NYON: European federation president Michel Platini has warned French league clubs that a one-weekend strike against the government’s super-tax will not go down well with the public.

The clubs of the top two divisions decided in midweek not to stage the matches of the November 30 weekend which comes just before the French parliament is due to vote on  a law levying a two-year 75pc tax rate on those who earned E1m-plus.

Platini, French leader of UEFA, suggested that a public coping with an austerity economy would have little sympathy with footballer clubs and players.

He said: “There are not many strikes which are understood by the public. Is that good or bad? I’ve no idea.

“Top footballers who go on strike, with the salaries they earn, that’s really going to go down well, isn’t it?”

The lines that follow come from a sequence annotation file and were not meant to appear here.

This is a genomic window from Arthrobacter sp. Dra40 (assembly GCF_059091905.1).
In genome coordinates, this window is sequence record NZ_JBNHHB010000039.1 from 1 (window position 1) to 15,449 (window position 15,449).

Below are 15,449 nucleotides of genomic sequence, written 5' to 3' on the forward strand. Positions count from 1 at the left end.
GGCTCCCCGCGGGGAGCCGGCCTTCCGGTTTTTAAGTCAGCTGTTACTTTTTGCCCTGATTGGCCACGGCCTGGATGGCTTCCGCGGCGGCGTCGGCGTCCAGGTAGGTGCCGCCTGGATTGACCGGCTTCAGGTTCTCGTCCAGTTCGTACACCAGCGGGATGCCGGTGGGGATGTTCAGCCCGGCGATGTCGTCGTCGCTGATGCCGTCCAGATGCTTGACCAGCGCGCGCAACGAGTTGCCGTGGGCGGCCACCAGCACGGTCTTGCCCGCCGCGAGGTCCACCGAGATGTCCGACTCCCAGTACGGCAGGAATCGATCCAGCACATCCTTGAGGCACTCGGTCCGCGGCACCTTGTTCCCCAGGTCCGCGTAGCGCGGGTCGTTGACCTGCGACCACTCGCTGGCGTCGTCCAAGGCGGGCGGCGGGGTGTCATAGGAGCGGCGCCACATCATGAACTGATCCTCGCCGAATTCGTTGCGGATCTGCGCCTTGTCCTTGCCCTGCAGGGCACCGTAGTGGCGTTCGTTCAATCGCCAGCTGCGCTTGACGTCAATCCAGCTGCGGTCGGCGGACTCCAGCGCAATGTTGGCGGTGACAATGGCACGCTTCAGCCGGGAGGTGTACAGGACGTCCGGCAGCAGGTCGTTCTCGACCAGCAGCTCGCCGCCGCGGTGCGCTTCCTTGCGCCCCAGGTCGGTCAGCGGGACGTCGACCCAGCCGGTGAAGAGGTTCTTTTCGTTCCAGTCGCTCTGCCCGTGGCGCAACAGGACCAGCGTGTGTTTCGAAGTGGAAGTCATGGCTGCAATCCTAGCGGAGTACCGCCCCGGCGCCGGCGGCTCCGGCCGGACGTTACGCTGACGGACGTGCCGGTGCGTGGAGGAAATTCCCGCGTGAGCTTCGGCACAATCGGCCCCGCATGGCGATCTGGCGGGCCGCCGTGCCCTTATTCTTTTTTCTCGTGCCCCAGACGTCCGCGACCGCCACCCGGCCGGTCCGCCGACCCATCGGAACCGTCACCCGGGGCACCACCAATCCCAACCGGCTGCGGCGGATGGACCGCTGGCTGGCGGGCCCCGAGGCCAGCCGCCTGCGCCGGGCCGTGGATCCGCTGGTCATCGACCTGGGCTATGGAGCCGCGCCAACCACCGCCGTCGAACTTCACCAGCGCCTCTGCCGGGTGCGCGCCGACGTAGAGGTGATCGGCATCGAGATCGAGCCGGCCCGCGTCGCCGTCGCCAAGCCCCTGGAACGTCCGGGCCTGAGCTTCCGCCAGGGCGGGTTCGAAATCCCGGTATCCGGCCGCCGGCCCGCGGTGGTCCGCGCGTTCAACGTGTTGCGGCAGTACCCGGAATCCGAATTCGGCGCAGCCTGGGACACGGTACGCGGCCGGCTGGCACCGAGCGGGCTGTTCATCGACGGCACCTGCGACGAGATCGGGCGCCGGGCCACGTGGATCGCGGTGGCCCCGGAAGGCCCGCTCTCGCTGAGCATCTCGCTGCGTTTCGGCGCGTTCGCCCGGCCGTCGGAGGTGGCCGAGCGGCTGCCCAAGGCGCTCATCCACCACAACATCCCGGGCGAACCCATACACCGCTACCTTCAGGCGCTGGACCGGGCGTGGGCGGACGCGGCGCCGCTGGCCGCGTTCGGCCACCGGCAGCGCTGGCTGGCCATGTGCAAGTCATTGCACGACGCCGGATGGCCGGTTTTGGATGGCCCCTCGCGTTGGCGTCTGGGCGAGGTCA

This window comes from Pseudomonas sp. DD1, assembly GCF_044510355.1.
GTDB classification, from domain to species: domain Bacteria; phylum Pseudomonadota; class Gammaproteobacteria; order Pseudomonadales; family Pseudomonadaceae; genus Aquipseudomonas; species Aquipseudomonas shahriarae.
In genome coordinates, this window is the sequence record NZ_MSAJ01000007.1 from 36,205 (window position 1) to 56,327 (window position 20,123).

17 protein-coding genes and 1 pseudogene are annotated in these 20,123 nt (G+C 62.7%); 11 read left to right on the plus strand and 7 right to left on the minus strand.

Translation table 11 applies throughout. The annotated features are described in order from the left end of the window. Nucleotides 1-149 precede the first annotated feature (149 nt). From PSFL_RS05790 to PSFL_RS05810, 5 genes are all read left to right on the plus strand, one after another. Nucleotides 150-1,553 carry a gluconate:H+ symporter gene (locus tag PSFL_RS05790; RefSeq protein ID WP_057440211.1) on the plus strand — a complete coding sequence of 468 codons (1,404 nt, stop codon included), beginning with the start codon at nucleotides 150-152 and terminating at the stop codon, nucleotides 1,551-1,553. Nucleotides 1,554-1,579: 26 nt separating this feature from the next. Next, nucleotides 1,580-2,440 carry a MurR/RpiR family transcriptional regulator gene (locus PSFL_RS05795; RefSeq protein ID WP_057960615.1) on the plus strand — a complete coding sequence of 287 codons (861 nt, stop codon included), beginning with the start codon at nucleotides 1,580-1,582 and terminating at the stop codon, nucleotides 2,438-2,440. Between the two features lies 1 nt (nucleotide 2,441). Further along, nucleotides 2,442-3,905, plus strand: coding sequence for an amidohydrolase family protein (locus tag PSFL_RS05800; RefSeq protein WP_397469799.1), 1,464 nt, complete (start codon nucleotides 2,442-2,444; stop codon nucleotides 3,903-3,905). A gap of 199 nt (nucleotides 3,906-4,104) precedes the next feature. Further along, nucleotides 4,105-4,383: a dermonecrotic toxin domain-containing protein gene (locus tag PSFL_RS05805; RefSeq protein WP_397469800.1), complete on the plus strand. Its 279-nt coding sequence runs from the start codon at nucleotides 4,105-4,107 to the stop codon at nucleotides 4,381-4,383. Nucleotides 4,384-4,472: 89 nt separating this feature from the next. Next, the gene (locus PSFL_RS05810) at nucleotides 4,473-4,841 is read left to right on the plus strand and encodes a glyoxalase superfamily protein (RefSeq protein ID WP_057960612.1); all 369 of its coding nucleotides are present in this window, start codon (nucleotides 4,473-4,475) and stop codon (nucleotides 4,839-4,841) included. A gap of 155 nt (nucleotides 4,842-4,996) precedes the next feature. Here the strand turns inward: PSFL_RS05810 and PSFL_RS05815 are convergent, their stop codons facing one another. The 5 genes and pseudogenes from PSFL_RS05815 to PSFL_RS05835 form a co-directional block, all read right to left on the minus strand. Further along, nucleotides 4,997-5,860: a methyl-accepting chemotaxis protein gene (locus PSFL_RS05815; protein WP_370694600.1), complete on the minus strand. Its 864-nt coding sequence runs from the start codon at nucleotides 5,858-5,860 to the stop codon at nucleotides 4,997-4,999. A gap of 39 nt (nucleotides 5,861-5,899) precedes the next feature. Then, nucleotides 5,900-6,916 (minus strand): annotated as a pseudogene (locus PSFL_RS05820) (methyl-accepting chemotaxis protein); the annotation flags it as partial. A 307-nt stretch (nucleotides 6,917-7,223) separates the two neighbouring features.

French league president Frederic Thiriez has spoken in support of the solidarity among the clubs “in wishing to protect French football which represents 25,000 employees.”

The players’ union and coaches’ association have both registered complaints with Minister of Sports Valérie Fourneyron and Hollande is expected to discuss the issue next week at a meeting requested by French federation president Noël Le Graët.

The tax, proposed for application over two years and up to a value of 5pc of turnover, would affect 13 top division clubs and raise an estimated E44m, of which almost half (E20m) would be due from champions Paris Saint-Germain.

The main matches on the strike weekend are PSG v Lyon and Monaco v Rennes. The last time the French league was hit by a strike was in 1972.